Unfortunately, it comes with a shorter warranty than the Yamahas, which I find somewhat worrying given the reputation of Casio as a maker of cheaper, lower-quality products. But there is a local store that will sell an upgraded, 3-year warranty with in-home servicing for about $250 (~ 160 pounds).
You are also quite negative about Casios. But I have read many reviews from people who are very happy with it, and many that prefer it to the Yamaha’s. Apparently, Casio has been actively working on improving the quality of its instruments so as to compete with the Yamahas and Rolands. I also notice that you ranked it 6th in it price range, which seems to be a solid rank and not entirely consistent with the criticism you levied on the overall Casio brand. Apparently, the defects in earlier versions of the AP620 have been remedied.
Got a CA93 from Thomann (price good and built a package including better bench, phones, USB, costing no more than the piano itself and less than a “set” – don’t tell). Found your guide very useful. Deciders were sound and sufficient power, audio a touch better than CN43, not bothered about too many other instruments/sounds, or too many bits on control panel. Also prefer the action – not because wooden keys, but the action of the keys, pivot. And not bothered about let-off – I’ll never be that good! Also found some good reviews by independents (not forums) Had a Casio WK-3500 for years and key action is fine for keyboard and if you need long nails for classical guitar as well, but I now want something as close to real thing as I can get for feel/sound, though live in cold comfort farm and a real accoustic would quickly be ruined. And agree that soundboard on a DP apart from aforesaid damp risk, can’t be as accurate as good amp and speakers. If so why need tweeters as well? Can always run over my hi-fi if needed! Did also consider MP10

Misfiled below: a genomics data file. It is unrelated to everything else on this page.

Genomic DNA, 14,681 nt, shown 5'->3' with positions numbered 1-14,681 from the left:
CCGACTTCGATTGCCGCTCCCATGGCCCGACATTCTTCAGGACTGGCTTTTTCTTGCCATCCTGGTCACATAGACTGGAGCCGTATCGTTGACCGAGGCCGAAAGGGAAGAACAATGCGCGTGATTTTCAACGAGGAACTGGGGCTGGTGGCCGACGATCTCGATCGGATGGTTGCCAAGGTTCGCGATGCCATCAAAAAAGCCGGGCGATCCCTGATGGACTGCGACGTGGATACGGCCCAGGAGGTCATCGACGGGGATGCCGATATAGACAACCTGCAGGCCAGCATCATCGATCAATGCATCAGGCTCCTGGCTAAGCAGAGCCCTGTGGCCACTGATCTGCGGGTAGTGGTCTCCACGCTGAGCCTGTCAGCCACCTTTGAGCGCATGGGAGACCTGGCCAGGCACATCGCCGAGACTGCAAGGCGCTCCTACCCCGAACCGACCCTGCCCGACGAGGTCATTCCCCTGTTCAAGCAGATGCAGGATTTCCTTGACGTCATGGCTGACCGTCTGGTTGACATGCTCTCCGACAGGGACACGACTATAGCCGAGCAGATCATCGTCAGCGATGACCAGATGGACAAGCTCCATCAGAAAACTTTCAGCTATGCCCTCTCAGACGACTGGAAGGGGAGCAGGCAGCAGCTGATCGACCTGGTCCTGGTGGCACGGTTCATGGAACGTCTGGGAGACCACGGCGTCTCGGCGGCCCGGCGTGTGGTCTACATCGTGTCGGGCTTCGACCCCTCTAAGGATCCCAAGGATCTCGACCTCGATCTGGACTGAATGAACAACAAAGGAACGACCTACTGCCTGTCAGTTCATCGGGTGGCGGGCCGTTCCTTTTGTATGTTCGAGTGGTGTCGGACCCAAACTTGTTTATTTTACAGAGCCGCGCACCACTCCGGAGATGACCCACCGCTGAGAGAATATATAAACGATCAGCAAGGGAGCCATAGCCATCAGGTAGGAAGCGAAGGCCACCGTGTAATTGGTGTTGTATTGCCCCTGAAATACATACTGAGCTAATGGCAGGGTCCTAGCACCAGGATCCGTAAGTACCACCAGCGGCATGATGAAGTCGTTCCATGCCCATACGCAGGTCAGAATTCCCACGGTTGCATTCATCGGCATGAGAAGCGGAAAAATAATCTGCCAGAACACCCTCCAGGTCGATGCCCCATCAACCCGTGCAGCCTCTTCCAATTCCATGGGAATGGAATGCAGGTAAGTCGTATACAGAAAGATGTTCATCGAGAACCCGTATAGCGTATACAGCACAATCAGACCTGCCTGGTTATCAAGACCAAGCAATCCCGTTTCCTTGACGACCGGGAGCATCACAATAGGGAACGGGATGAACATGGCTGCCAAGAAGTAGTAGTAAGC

Those of us who hook up keyboards to our computers are experiencing a problem. The music we record from our keyboards is not faithfully produced by our midi notation software. Someone has come up with a thing called a Midi Bridge. It’s on the internet and is supposed to address this problem. Pro Tools tried to address the problem with their fast track invention. Do you know of a keyboard that can keep the “jitters” from creeping into our attempts at composing music?
Perhaps it isn’t the keyboard or the software causing this problem, but the computer system itself. How do we overcome this? There may be no answer to this. If you get on the internet and look up Midi Bridge, you will see what I’m talking about. This is the only thing I’m wondering about now.
Unfortunately, I live in Medford, Oregon, USA, and cannot meet with you in person, or go to some of your stores to check out some of your pianos. I studied piano/music for about 17 years, from 1955 through 1971. Then the whole “60s/70s thing happened, and drugs became my music. I dropped out of my dream of concert piano, and went into acting/show biz. Now I want to try to get some semblance of my technique and musicality back. I have had an absolutely horrible digital piano to play for the past few years. This Yamaha YPP-50 was a gift, and I had no $$ at that time to purchase a decent piano, acoustic or otherwise. Still though, this piano brought back my love of playing the piano, and I have that to be thankful for.